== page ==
|Sugar House Bulletin
|No Copyright - United States (NoC-US)
|Digitized by J. Willard Marriott Library, University of Utah
|Sugar House Bulletin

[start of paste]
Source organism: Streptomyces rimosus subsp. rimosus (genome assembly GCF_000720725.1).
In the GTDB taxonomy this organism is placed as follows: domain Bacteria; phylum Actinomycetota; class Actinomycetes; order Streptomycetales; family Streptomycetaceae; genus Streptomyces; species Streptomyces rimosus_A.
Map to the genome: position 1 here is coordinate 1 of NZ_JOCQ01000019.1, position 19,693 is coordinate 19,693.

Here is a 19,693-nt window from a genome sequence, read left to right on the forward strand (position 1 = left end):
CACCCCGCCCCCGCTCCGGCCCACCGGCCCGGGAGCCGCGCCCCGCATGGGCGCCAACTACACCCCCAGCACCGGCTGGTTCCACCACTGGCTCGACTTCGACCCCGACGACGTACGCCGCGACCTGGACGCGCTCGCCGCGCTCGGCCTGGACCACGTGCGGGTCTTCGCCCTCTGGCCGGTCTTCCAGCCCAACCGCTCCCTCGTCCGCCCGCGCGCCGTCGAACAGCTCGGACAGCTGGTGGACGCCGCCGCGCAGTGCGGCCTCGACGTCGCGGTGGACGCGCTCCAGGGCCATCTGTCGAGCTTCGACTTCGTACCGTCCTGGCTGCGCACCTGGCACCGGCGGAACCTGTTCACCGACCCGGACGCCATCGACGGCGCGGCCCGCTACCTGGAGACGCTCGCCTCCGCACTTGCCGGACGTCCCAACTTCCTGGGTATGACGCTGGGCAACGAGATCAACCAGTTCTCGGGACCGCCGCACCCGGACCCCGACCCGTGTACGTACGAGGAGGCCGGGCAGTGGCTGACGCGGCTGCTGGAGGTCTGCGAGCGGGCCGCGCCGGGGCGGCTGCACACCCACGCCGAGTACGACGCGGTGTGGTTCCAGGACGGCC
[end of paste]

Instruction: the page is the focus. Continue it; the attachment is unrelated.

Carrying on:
niE BULLETIN Sa "THE BRAVERY OF OUR BUGLER IS MUCH SPOKEN ."W OF..." ' (Releasee: br Western T "He knows Rivers. The expedition to tho Indian eonnf ry, under the Hancock, left Leaven-wortcommando Major-Ge- hard-ridin- g, hard-fightin- g al The records of this office ihow that one Adolph Hetsger first enlisted May Pennsylvania, SB, tB5S, at Philadelphia. for a period of five years at which time m ha slaiea uiai no was 1864. at near Ha last enlisted July IS. jean was light House Landing.. Virginia,: United to Troop C. ta. Regiment Slates Cavalry; and was killed to ae. Hon with the Indians near Feno Creek (about T miles from Fort Phil Kearney, Dakota Territory) December Jl, 186ft. while serving as a Bugler. His birth, place is recorded at Germany. No additional information has been found re gardlng his personal history. And here the record ends ex- u d A year or so later I was leafing idly through a bound volume of Horace Greeley's New York Tribune. On page cue of the issue for April 2, 1867, an item, headed simply "The Indians," caught my eye. It read: Tbe St Louis Republican'! ipeeUI at St JoMph fives the Semi-Week- h know now who this brave bugler was Adolph Metzger. It is obviously a German name and one which seems a bit out of place among such "Paddles" as Cuddy and Clancey and Fitzgerald, Maguire and McCarty and Ryan, all so typical of the kind of men who were the troopers of the Old Army days. But what was his station in life before he put on Uncle Sam's uniform of blue and was sent out to the Wyoming frontier to die on the windswept summit which is known today as "Massacre Hill"? The office of the adjutant-generin Washington gives a partial answer to that question, thus: spear-head- s; 40-od- of death drawing closer and closer around them. We can see them now as they threw themselves down behind the boulders which formed an ir regular circle at the end of the d bleak, ridge, re solved to sell their lives dear ly. We can hear the whooping braves as they came surging up the slope and see them rushing forward . . . right In among the rocks, where a handful of men. their white faces streaked with blood and blackened with powder stains, strug gled to their feet to meet the on slaught. There was a brief moment of d fighting, of crashing blows dealt with clenched in the hands of men who flailed about them desperately to ward off the slashing knives and smashing It was a dreadful mix-u-p there in the dust and smoke and flying snow the kind of fight to which the Sioux give the vividly descriptive name of snow-covere- blue-coat- ed hand-to-han- gun-barre- ls fear-madden- ed war-club- s. "stirring gravy." The fight there couldn't have lasted long. But in that last for this: cept moment of slaughter, dreadful Undoubtedly he was the bugler in the midst of that swirl of strug Sadand "Boots who sounded - gling, swearing, screaming men, of the Fort Phil Kearney dles!" when the message, "Indithere was one who went berserk. from the Commis- ly account Massacre, derived sioners aent to Investigate the matter, from the Sioux Indiana: The Sioux drew our men out of the all. Our men fart, and killed them would not have fount like tigers,ao and easily if they had been overcome comThe ao close together. not kept the Inbatants were ao mixed up that diana killed several of their own party with their arrows. The bravery of our butler la much spoken of, he having Mil Httni Indiana bv beating them mmm Hu ttmA with hla buele. They Bay that there were only IS Sioux and four but after Cbeyennea killed on the Held, died from ,they encamped M warriors their wounds, and of 300 others wound-ato die. half of them were expected One "big" Sioux chief was among the killed. It was Bugler Adolph Metzger lashed out madly, blindly, with the only weapon he had left. and he laid more than one of the painted enemy low with his strange bludgeon before they, like a pack of gray wolves attacking a buffalo bull, pulled him down at last. We know that his was one of the 81 bodies, stripped naked and frozen solid (for the mercury dropped to 25 below zero that afternoon of December 21), which wen brought in by searching "The bravery of our bugler Is parties from the fort the next much spoken of, he having killed day. So bitter was the weather several Indians by beating them at Phil that the aver the head with his bugle." Kearney were forced to work in Those words seemed to leap short relays and it was not until out from the page. Instantly my three days later that a great pit, mind raced back to a summer 50 feet long and seven feet deep, afternoon in Buffalo, Wyo. to was hewn out of the frozen the sight of a battered bugle ground inside the stockade to re'hanging on the walls of the little ceive the victims of Fetterman's office in Tom Gatchell's drug tragic disobedience. store and his quiet remark, "O, There these doughboys and 'that was picked up on Massacre "shared one tomb, burtroopers where the !HiB you know, place had fought, togethas ied, they 'Fetterman and his crew were Colonel Carrington's er" thus, '66." in back wiped out report to his department Relies from the "Fort Phil official But who was this heroic musiuntil several years commander cian? Kearney Massacre" in the col- later when a national cemetery Buffaof "much was lection of T. J. Gatchell His bravery, which was established on the Little Big nnkra of" bv the Sioux, is not lo. Wto. At the right is the bugle Horn hi Montana. Then their of books of the carried by Adolph Metzger mentioned in any bodies were transferred to this 'WhiCu tCll 01 run rou iwuuc; V, OCCIUIU v. a, new resting place where their - iruop one with exceptragic history now mingles with the dust dust the ana woodchoppers attacking 'tion That is the autobiography of the victims of another famous came u.imim CsmnbelL a famous camo on Piney Island!' , mornfrontier tragedy, "Custer's Last that Phil to a Fort been Kearney Wyoming sheriff who had Stand, of one was fwon Trail In. We know that he And today the winds come who accompanied in 1867 He heard the story of the 26 troopers 'the "Fetterman Massacre" from the force of 50 picked men from sweeping down from the snow- two capped peaks of the Big Horn ' line of men who were at Phil the Eighteenth infantry and the same mountains and civilian volunteers, led by Lieut range year the previous Fred- - which once echoed to the haunt-fnoiifont thus: m". L CoL W. J. Fetterman, Capt i rcicia w w mutilated every G. W. I ing strains of "Taps," blown at body ta erick H. Brown and Lieut, m.. Indians with the were who Grummond, acting un- old Fort Phil Kearney by Bugler fetterman's command the bugler who fought so Col. H. Adolph Metzger to play a wild from orders these der that Ms remains were left of the requiem over his grave. His but covered with a buffalo robe. B. Carrington, commander name is carved on the simple But what was this bugler's fort: Rimnnrt the wood train, relieve headstone that gleams white iq name? a rrmrt ta me. Do not en- - the bright sunlight of that "bar- Aithmio-the dull, dry pages of I , of -the of Secretary Indians at its expense; ren land and lone" where sleep the "Report age no circumstances tmrsue the dead of Custer's command. vi for the Year 1867" gives It is also written in the dusty the names of the officers who tm over Lodge Trail Ridge." dis-- records of the adjutant-general'- s were killed near Phil Kearney, itFetterman We taow ftat the does not identify any of the en- obeyed those orders and allowed office and it is printedoldon New listed men who were victims of himself to be drawn into an am- - yellowed pages of an for the Sioux scalping knives. Then more than 2,000 Sioux York newspaper.little Except bush. to re else . is Semithere York New these, the So, back to cheyennes came boiling out mind his m a vliAfal w that coulees itidu of the ravines and Weekly beyond I he once lived. for January Trail Ridge and, like page one of the issue . neaoea But there is something to re 17. 1867, appears an item destruction, engulfed and their offl- - call to them the manner of his The Massacre at on rnu 4, : Then the Indians swept up dying. On the walls of a drug Kearney." It .reads The fol TORT lara""- alone of the ridge to which gist's office in a little Wyoming th. mrm the names of ,h7V7u., massacre at Fort recent Tin the the cavalrymen retreated, lead city hangs what was once a cavkilled PhB Kearney: ing their horses and shooting back alry bugle. It is the bugle which MuSTon the h. of December; at the savages as fast as they blared out its summons to the Baker. Corporal James could load and fire their single-sho- t 81 members of Fetterman's saddler Met bSEer wer. Adolph kX doomed command to keep a ren carbines. Thos. 5? S. Bughe. When they reached the end of dezvous with death one cold DeChas. Cuddy. Patrick more than 70 WnL. Cornog. B. the S. Denning. Hugh ridge and saw the hundreds cember morning was u.rvr'DanleU. M. carried bl Anderson It othvears ago. the Dorw.' Robert of warriors swarming up Foreman. John and it is "one Adolph struck rnxerald. Nathaniel Metzger" sudden er panic side, Green. Chas. Gampel, C to monument a of and a horses symbol their James let Jones. go, them. They Homrr. Part fP remand Msaulre, John McCarty. George w. and with them went their last the stark courage of an American James Ryan. soldier. OlWe? WlUtamsTan killed December ZL chance to cut through the circle who d, grave-digge- rs I - highly-descripti- ihetu overitift Hand wifn maIlrjljTxalIndi.a bugle. They say that there were omy la eloux and four Cheyenne! killed on the field, but after they encamned 9 Iranian died from their wounds, and of MO o titers wounded, half of them were expected to die. One Sioux chief was anon the killed. They ment"big" ion- a man on a white bone who out off an Indian's kead with a single stroke of bis eaber, and say that when retai'oroetneotB left tbe fort for the baWe-gronn-d they (tbe Indians) retired, having bad enough fhjhjiiie;, There and the strength vera 2,009 Indians eujraered lathe fight, of the concentrated tribes is reported nt W0 lodges which a&e now moving toward Yellow Stone and Mitsoun So we . wmiji I Sv tl excep-tlaiicoura-cMua- of tr ed 5, awe. S " oka val fellow-America- ,, ir-- v . Ser-Z- ., hnv ns CIIERIE NICHOLAS By VIRGINIA VALE br Heating n. Hy "THE LADY EVE" Is as IFgood on the screen as it is on paper, it'll be a knockout. Preston Sturges, who is di recting the picture, wrote the script as well; like all of his scripts, it not only makes interesting reading but gladdens the hearts of all con nected with the picture be cause of the instructions. The fllonx drew our men out of tbe fort, and killed them all. Oar men fought like tigers, aad would not have been overcome so easily if tbey bad not kept so riee to getter. The combatants vera ao mixed tm that the Indians killed eereralef their awn vartr with their a rrews. These mementoes had been brought here from half a dozen battlefields in the country watered by the Yellowstone river and its tributaries, the Powder, the Tongue, the Big Horn and the Rosebud. There were knives and hatchets and bows and arrows, beaded belts and a war bonnet of eagle feathers; carbines and pistols and bayonets; cartridge, boxes, canteens, buckles, buttons and other ornaments from soldier uniforms. In the midst of them hung what was once a copper cavalry bugle. Its mouthpiece was broken off and it was dented and twisted and flattened out of all semblance of its original shape. "That?" replied Mr. Gatchell, "O, that was picked up on Massacre Hill you know, the place where Fetterman and his crew were wiped out back in '66V I reckon the bugler dropped it during that melee and it was trampled on by the cavalry horses. Anyway, that's just the shape it was in when a young fellow from Buffalo found it years ago and gave it to me." 1 (Ba leased by Western newspaper Union.) dians: re. T STAC ESCREENRADI0 The St. IjohU BtpHbltca'$ special eorreipoudent at Phil. Kearney massacre, derived from the Commission- 6t. Joseph gives the following account of the Fort en sent to investigate the matter, from the Sioux In- more about such things than anyone else around here." So I went to see T. J. Gatchell, druggist, historian and industrious collector of He led me to the his of rear store, where the walls of his little office are covered with relics of the days when the troopers of and Custer and '' Carrington Crook strove mightily with .the painted warriors of Red Cloud and Crazy Horse and Sitting Bull. ' theDIrtiicl THK INDIANS. Gatchell," they told me in Wyo. served on the Committee mi of Columbia, Private Land Claims, Manufactures, and Printing:. . Newspaper Vnloa.l F ITS Injun war history you're wanting, then you'd better talk to Tom Buffalo, II fin ISM. anaj jewci .ummuiuuij ocquiii Add Glitter to Winter Costumes The Story of a Forgotten American Hero By ELMO SCOTT WATSON n ve For instance the casting experts knew Just what kind of girl to get for a bit part, because Sturges had written "She's a sweetie in a sweater." Edith Head, costume designer, had no doubts about what was required when she read "Our senses reel as we see her in her brid al nightgown." Instructions for Barbara Stanwyck inBarbara clude "She screams Stanwyck like a steam whis tle" and "She smiles like a leopardess and almost purrs." But Henry Fonda was rather startled when he encountered. In his own part, "Unfortunately, as he says this, he looks like an idiot" With "The Great McGinty" and "Christmas in July" to his credit, Sturges, who used to write successful plays, has become one of those directors whose pictures you can't afford to miss. See the devastating slender line dinner gown shown to, the right in the group. Here the. trend for Jet on black silk crepe Is! seen in fascinating Interpretation. Black bugle beads in flower and vine motifs give a new slender line, e bodice and skirt Note thj war elegance; return of which this distinguished dress reveals. The black on black is also suited; for daytime wear. Legions of sinM pie black crepe dresses are shown) with glittering Jet hlghspots in wayi of bowknot passementrie formed of beads or Jet sequins, with corresponding touches in matching neckline items or decorative glittering pockets. Smartest and newest ef all are the long-tors- o topi mat m like a Jersey and allover glittered with beads or sequins. Worn with long-sleev- Joan Crawford will have Mehryn Douglas (who's just signed a new contract with Metro) and Conrad Veldt as her leading men In "A Woman's Face," which originally was made in Sweden with Ingrld Berman in the leading role. is a wicked gleam on the fashion horizon, a glitter that stems from a heritage of fash-Ion- s reminiscent of Central City's opera bouse in the eighties and the red plush snd gaslight of the glamof Bette Davis deserves new laurels orous days of yore. The millions the for her performance In "The Let- paillettes, beads and sequins, cloth ter.1 She does some superb acting gold embroidery and metal again found la a difficult role. Perhaps yea re- popular those days are simotherwise season this trimming member the story Jeanne Eagels and both for silk dresses day made It la 1929, after Katharine Cor- ple wear. evening versed a In nell had appeared play In the silk parade of fashions, en the Somerset Mangham story. It embroideries, trim yokes. sparkling aa of wife ef tbe EngIs the story bodice tops and even form pockets, lish rubber planter la the Malay take on an auover dresses entire inaa bat a kills she man, States; There's big news, too, in sparkle. criminating letter exists, which the fact that it is as fashionable for must be recovered. your costume to take on glitter at The entire cast James Stephennoon and afternoon as it is son, Herbert Marshall, Gale Sonder-gaar- d high to take on the witchery of for it WrWilliam and is excellent, ier' direction could not be improved glittery and gleam by night. starkSpeaking of daytime gutter, on. dresses fresilk Paulette Goddard is up to her ly simpleIntroducecrepe one brilliant acquently neck In snow, figuratively speaking. cent in the form of pockets trimmed The first winter with gold braid or bizarre Jeweled snows are blanketembroidery. See this bold advening upper reaches ture in glitter In the novelty black BernarSan ef the silk crepe daytime dress centered dino mountains and It is made on In the illustration. of as president lines with lapels and neat tailored Southern Skis she's opening accented by returning active dibraid pockets. Invertgold orrection of the ed front pleats retain the ganization. Among slim skirt line. Worn with Its members are orange-ru- st an pompadour bonnet Claudette Colbert, with sunburst tuck trim snd a flowNorma Shearer, ing veil framing the face, this cosGalli-Curand Paolette tume leads on to "the end of a perKing Vidor. Goddard fect day." And incidentally, There Is much black on black to the of Claudette, charming speaking seen this winter. This alluring be her latest picture, "Arise My Love," combination is called "siren black." deserves the avalanches of praise been Of s that if course, receiving. In her role of foreign correspondent, she does dress better than any real newspaper woman. But who cares? She's delightful, she plays her big emotional scenes expertly, she's convincing. Ray Mil-lan- d makes you thankful that Don Amecbe had differences with Paramount Just In time for Milland to get the role opposite her. THERE on-lin- eye-dazzli- ng fly-fro- nt sh cl Rumpus Gloves Some ef America's greatest musi cal talent is scheduled ta come to yon en that new radio program, "Mnaio That Kefreshea,M heard on Sunday afternoons over 92 stations ef the Colombia Broadcasting System. John Charles Thomas, Helen Jepsen and many other top notch singers will appear. Albert Spald ing, the violinist, Is a permanent fixture an the program; with him Is Andre Kostelaaets, the conductor, and husband ef Lily Fens. Miss Pons will drop In as a guest star from time to tune. Spalding attributes his success ss a violinist to a monkey. At the age of seven he was first exposed to one which, gaily dressed, wss passing his home with a wandering fiddler. His family wouldn't buy him a monkey, but settled for a violin. Today he owns several of the most valuable violins in the world, is internationally famous, snd has made a fortune by his playing. ODDS A1SD ENDS Harold Lloyd may return to acting when Aa finiAet production char on "7'fcree CirU mnd m Cob" . . . fM Bonnie fialcer hat to bm very careful oj iinsl she does with her eyes, hand and dimplef tvhen she's tinting in Paramount i Teu're (he One" according to the ttudio ecntor, she don thing! with her voice that Sally Rand ion with fan . . The firt "kemitpheric premiere" in motion picture history lakes place Dee. 17, when Metro shows 'Flight Command" timultaneously in Weih-ingto-n, llanma, Mexko City an being dona as a salute to Aviation Day. itt e, pre-Wor- ld pleated black sUk crepe sparkling skirts, these siren-blac- k twosomes tell the story of current fashion. A steel gray silk crepe dinner dress ss shown to the left introduces the new "surface decoration" m pearl and gold bead embroidery short-sleeve- d covering its square-necke- d bodice. The vogue for Jacket-and-skidresses for more or less formal evening wear calls forth Increasing enthusiasm. The skirt may be a billowy bouffant type of net, lace or shimmering silk, or it may be a sleek velvet pencil slim sort One skirt with a flock of Jacket-blous- e tops suffices for a whole season of ' dine snd dance parties. The Jacket blouse can be most elaborate with glitter and embroidery. See in the. Inset a Jacket This is a simple type compared with gorgeous affairs that are-, often sumptuous with Jeweled handwork and riotous color. j (Released by Western Newspaper Unioa.) Vogue for White Gains Momentum It is always the unexpected that may be expected so far as fashion is concerned. The expected unexpected this time happens to be a sudden movement in the direction of a widespread vogue for white. It is smart to wear a white hat with your dark coat suit or dress. An interesting feature is that of white trimming on white hats, gardenias, feathers and so on, tbe entire prettily veiled with brown or black, navy or wine or fashionable green. In the evening, white holds triumphantly forth in wool coats, spangled Jacket tops and white frocks detailed with gold belts, leopard nu trims and also in airy-fair- y skirted billowy tulle, lace and net white frocks contrasting pencil-suJersey gowns. m Boxing mitts, cosily interlined, are making the "hit" of the season in campus girl circles. The glove pictured is done in rumpus red, the very selfsame color that is the lattones. This rumpus est in nail-tiWool fabrics are having their "big red is best described ss a cerise-tone- d at moment" The vogue for classic red that is wool daytime frocks Is one way ef picvery first glance. The dress tured here is velveteen in school-hous-e "saying it" Another la the endless green (a deep pine tone) procession of wool evening coats brightened with red felt Insets. The and capes that wend their way to peaked suede hat is also rumpus the opera and other festive night The story of the trioccasions. red. umph of wool weaves goes on to endless pageantry throughout the Current Styles Appear entire style program during this Woolens Accented i In Winter Styles p eye-catchi- In More Vivid Colors There is color in the air! Coming right toward us from every direction, from South American Shores, from Mexico, from native Hawaiian dress, from China, from Spain. All these influences are reflected in current styles and will be increasingly ss time goes on. Yes, indeed, fashion is in a vivid color mood. self-evide- winter. Amber Fashionable Just now amber and all Its related browns is very fashionable. However, amber has Just started on its career for early reports declare that spring will see these love-f. iiiUi.t amhii, tnn tnka All now importance.